Grand Finale Part One

Newest image of Saturn’s north polar hexagon. Credit: NASA/JPL-Caltech/Space Science Institute

 

Sep 9, 2016

The Cassini mission is nearing its end.

The Cassini spacecraft recently celebrated its twelfth year in orbit around Saturn, with its end of life approaching on September 15, 2017. Cassini was launched from Vandenberg Air Force Base on October 15, 1997. Including the Huygens lander, Cassini was 6.7 meters high, four meters wide and weighed 5712 kilograms on launch day. Cassini entered orbit around Saturn on June 30, 2004.

The Huygens lander separated from Cassini on December 24, 2004, landing on Titan some 20 hours later. The first pictures from Huygens revealed a surface covered with pebbles.

Many things about Saturn changed since the two Voyager spacecraft passed by the giant gas planet years earlier. Saturn’s magnetosphere grew larger by more than a million kilometers and then contracted, only to begin expanding again. The spokes in Saturn’s B ring disappeared and then reappeared. The equatorial thunderstorm (known as the Dragon Storm) that raged continuously broke up, moved toward the poles, and then erupted again in the lower latitudes.

The most likely explanation for the storms on Saturn is that they are equivalent to sunspots. As the Sun changes its behavior over the course of a 22 year cycle, the electrical output that connects it with its family of planets varies. If Saturn’s Great White Spots, Dragon Storm, and ring spokes are driven by the same galactic Birkeland currents that drive the Sun, they should get stronger and closer to the equator as the sunspot cycle oscillates. That is just what happened over the past three decades.

It is significant that energetic phenomena on Saturn are occurring irrespective of whether the sunspot cycle is at maximum or minimum: the Sun is exhibiting electrical effects, although it has just passed solar maximum. A previous Picture of the Day suggested that changes in Saturn’s magnetic orientation could be the key, rather than the strength of the solar magnetic field.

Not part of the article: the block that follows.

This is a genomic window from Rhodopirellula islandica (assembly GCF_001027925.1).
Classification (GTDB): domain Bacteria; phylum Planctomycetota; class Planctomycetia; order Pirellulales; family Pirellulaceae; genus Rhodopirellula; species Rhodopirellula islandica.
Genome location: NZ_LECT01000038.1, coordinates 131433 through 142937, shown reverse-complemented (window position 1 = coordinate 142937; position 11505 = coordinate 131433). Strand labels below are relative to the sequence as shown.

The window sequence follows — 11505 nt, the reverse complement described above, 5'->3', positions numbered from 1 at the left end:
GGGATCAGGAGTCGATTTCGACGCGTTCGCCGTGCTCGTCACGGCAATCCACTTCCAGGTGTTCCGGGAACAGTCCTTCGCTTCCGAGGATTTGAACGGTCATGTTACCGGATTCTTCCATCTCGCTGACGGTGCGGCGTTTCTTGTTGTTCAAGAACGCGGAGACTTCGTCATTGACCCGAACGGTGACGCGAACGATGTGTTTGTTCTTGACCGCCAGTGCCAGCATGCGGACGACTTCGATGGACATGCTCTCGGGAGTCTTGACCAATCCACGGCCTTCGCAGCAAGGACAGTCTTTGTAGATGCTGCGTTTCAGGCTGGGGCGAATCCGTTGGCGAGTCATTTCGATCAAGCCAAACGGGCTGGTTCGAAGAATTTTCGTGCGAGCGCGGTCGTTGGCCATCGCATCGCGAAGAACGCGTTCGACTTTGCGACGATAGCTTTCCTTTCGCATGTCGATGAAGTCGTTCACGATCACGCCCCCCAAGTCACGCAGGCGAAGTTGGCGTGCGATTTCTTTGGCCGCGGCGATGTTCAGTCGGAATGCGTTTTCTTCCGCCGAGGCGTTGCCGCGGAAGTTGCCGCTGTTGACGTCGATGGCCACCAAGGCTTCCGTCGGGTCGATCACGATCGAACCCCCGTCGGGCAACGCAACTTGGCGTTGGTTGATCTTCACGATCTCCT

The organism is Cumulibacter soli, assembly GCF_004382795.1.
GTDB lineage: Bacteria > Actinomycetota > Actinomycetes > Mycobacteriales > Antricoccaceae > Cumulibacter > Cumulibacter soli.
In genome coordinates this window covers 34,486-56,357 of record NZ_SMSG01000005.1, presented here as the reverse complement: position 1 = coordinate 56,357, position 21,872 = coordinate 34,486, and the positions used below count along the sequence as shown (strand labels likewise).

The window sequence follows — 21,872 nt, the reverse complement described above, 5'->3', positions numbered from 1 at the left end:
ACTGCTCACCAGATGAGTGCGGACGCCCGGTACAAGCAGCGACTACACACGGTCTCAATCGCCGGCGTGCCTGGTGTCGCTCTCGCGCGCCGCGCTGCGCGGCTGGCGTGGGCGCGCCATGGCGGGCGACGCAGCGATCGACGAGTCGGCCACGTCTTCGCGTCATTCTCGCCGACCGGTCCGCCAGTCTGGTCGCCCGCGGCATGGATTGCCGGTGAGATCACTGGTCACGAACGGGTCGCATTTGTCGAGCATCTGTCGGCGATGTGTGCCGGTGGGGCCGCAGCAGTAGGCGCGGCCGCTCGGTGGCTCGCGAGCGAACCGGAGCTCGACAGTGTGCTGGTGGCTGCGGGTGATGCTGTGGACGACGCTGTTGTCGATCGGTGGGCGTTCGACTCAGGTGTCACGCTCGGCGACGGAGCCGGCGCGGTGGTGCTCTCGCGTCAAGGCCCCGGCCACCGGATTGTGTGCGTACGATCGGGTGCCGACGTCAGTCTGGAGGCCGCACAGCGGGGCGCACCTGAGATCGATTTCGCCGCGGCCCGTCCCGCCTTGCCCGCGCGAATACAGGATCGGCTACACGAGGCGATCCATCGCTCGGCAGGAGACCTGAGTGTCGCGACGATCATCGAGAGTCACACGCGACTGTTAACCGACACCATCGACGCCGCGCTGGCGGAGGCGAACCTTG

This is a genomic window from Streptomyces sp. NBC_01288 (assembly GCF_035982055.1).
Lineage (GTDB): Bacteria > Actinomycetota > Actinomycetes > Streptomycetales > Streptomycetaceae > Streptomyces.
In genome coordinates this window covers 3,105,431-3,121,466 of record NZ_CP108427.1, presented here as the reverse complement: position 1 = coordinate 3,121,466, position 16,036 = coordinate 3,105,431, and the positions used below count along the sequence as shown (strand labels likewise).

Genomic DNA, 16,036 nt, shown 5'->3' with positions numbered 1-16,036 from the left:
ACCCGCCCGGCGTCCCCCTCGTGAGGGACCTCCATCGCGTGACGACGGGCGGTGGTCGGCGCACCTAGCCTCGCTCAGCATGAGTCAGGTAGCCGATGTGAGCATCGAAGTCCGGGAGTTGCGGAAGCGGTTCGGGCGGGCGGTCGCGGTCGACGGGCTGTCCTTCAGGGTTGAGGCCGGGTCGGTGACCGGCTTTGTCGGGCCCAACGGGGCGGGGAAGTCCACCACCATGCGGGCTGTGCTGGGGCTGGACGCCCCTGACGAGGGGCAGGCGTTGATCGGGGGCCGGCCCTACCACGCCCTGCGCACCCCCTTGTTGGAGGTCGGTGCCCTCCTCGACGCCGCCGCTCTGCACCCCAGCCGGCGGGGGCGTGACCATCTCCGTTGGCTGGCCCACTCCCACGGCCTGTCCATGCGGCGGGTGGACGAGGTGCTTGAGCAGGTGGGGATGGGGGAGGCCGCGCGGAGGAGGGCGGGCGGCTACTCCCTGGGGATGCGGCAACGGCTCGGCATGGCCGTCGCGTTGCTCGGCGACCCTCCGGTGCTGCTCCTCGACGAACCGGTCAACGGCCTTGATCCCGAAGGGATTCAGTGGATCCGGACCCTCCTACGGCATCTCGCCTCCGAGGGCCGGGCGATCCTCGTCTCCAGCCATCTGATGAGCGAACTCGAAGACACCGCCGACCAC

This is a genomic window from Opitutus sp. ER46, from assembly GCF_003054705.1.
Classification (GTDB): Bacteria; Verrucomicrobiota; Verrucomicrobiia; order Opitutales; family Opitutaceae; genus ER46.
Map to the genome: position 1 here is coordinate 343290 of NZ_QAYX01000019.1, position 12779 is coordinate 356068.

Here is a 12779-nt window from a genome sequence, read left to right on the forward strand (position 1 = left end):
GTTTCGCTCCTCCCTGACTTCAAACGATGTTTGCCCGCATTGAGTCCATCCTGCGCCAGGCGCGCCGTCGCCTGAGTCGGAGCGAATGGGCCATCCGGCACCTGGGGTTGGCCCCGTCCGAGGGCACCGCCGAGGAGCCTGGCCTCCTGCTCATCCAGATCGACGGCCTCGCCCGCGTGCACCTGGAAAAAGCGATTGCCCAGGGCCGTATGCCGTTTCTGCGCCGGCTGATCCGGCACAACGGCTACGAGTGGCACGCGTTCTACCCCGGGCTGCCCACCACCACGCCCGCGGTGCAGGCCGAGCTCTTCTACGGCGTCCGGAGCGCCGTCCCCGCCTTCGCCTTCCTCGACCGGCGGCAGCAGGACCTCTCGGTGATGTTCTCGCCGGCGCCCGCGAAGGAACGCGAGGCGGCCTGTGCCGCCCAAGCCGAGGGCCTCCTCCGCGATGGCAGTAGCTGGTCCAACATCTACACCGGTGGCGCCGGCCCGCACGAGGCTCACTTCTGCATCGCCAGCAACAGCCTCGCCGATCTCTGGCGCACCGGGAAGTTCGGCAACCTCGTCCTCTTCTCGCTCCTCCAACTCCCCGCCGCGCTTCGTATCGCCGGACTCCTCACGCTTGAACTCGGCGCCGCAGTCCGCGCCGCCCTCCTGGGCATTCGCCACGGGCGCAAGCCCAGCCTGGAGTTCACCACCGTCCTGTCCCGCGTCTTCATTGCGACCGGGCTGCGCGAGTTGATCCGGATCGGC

In 2008, scientists from the Max Planck Institute discovered partial rings around Saturn in a nearly invisible collection of small arc segments. Using the Cassini-Equinox magnetospheric sensors, the team found two areas where highly energetic electrons suddenly drop out, presumably because something is absorbing them.

The invisible rings are most likely another manifestation of the electrical environment that exists near Saturn, since Cassini detected charged particles. An electrical theory for Saturn’s rings was originally proposed by Kristian Birkeland in 1913. He wrote: “It seems almost incredible that such a ring of cosmic dust should be able to exist for ever, so to speak, without other governing forces than gravitation…” Electricity can also help explain the anomalies in the ring plane.

Stephen Smith

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